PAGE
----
Calling the future: An HSRC study pointed to some worrying contrasts between the employment rates of African and white graduates.
The finding in a recent study that even African graduates who have graduated from historically white universities (HWI) are less likely to find employment than their white counterparts is somewhat unexpected, says UCT's Professor Haroon Bhorat.
Speaking at the first of the revived Open Planning Forums of the Institutional Planning Department on 30 August, Bhorat and Natasha Mayet, both of the Development and Policy Research Unit (DPRU), drew attention to some of the highlights from a 2009 Human Sciences Research Council (HSRC) study on student retention and graduation destination, particularly a section conducted by the IPD.
That research looked at what happened to some 5 491 students who had graduated across seven South African universities, including HWIs and historically black institutions (HBI), at the end of 2002. (UCT did not form part of the study.)
In keeping with recent trends, researchers found that, overall, 66% of white students in this cohort had graduated by 2002, far more than the 39% of Africans. Or that African non-completion rates are significantly higher at HBIs (62%) than at HWIs (37%), particularly for African women (71%).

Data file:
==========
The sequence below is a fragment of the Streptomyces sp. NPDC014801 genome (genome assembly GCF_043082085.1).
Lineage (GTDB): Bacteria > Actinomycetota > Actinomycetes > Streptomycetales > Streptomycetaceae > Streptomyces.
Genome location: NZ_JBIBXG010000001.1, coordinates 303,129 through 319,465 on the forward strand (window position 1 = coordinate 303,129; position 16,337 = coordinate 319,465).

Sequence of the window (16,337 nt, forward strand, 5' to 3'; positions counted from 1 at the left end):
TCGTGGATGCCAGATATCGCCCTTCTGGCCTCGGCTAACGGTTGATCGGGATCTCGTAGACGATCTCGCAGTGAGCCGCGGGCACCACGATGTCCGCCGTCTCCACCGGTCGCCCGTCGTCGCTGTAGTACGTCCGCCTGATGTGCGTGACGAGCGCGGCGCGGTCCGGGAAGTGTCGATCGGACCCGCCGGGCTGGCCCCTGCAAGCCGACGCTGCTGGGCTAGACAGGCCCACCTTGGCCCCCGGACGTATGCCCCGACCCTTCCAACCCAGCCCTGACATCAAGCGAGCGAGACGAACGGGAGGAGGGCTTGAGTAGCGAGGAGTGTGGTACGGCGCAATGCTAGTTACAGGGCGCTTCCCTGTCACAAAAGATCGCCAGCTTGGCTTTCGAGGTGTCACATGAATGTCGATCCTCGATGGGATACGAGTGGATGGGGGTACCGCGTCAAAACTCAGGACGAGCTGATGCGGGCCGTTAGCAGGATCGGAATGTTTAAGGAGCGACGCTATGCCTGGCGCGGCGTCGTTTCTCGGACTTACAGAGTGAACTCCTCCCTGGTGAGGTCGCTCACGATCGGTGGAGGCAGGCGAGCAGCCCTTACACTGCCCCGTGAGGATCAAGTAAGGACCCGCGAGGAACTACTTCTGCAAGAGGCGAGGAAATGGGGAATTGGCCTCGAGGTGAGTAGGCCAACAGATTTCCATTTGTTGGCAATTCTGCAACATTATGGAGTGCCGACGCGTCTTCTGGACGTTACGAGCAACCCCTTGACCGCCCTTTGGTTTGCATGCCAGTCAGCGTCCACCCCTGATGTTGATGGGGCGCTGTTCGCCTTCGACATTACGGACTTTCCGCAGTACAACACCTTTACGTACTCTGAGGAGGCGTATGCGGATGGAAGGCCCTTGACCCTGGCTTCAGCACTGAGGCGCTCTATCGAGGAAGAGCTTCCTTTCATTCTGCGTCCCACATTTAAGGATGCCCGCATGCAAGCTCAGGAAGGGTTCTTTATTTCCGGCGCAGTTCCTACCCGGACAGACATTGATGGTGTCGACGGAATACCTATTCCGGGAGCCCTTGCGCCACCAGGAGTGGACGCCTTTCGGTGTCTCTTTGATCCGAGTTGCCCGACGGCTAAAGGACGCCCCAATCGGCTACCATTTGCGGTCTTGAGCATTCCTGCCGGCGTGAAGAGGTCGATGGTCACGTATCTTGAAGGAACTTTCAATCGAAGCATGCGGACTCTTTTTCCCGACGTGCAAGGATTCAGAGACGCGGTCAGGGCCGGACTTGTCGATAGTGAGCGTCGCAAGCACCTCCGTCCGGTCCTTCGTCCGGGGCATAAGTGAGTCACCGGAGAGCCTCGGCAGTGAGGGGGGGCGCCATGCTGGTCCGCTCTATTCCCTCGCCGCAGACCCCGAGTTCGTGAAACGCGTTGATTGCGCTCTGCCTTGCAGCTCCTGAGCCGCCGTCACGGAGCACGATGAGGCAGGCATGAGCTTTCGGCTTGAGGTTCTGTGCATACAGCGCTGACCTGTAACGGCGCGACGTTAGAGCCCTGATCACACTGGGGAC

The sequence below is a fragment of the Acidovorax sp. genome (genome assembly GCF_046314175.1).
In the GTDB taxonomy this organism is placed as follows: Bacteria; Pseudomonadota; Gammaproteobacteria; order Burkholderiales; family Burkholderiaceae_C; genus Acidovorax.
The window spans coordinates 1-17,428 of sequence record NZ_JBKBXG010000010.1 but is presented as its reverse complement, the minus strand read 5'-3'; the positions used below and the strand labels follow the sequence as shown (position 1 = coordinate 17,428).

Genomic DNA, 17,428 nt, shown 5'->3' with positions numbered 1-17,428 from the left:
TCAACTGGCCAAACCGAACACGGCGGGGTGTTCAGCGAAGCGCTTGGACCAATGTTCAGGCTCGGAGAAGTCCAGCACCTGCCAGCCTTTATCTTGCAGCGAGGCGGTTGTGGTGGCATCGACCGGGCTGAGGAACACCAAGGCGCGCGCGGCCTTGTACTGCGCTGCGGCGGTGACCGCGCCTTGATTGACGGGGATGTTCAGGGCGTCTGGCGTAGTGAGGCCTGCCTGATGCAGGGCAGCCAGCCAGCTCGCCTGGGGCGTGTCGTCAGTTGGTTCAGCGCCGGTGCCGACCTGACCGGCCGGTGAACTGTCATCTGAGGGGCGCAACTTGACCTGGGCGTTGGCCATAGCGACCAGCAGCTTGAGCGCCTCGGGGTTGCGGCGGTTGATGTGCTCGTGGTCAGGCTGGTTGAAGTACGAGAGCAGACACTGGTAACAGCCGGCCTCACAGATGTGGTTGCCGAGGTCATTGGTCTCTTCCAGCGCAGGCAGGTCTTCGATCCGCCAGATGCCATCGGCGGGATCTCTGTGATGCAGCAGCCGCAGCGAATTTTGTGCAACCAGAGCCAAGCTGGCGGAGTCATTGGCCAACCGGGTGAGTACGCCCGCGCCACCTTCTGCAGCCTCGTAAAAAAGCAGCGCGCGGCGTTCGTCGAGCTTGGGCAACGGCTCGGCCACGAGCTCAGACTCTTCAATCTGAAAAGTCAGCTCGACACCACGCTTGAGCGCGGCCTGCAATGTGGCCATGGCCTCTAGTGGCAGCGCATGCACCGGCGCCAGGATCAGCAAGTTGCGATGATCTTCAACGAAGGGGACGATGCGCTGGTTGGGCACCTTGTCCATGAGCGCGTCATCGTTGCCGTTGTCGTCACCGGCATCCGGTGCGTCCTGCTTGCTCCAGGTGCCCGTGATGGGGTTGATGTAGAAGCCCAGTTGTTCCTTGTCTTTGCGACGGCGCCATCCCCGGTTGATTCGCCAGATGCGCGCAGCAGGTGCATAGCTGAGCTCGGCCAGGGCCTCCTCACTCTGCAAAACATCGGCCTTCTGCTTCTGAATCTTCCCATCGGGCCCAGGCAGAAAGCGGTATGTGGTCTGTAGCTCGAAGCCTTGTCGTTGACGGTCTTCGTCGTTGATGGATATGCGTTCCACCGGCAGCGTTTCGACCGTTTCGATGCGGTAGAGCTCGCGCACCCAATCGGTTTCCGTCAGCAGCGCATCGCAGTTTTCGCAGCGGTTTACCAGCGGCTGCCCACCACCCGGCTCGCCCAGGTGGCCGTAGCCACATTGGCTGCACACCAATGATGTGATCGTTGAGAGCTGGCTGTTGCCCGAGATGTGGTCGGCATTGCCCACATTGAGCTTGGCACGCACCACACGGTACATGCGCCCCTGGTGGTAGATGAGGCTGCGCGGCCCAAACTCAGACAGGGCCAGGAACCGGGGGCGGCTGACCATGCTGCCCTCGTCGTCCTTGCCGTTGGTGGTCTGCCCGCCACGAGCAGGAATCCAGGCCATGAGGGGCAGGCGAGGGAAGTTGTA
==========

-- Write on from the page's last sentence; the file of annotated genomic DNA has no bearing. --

What does stand out is the figure that at the time of the survey in 2004, 42% of African graduates from HWIs had not found work, higher than the 40% of Africans from HBIs. These numbers were also a far cry from the 10% of whites from HWIs and 6% of whites from HBIs who were still unemployed by 2004.
"The notion persists that if you control for a range of variables, including household and parental effects, Africans who go through the same degree, the same course of study and at the same institution as whites, have a lower probability of finding employment," Bhorat cautiously pointed out.
That said, the study had many shortcomings, he noted. It was at best a once-off snapshot, and more universities would need to be included in a future study to see if these trends persist. (IPD's Jane Hendry reported, for example, that African graduates from UCT are more likely to find employment than their white classmates.)Download the full report of the HSRC study, published by HSRC Press as Student Retention and Graduate Destination: Higher education and labour market access and success.
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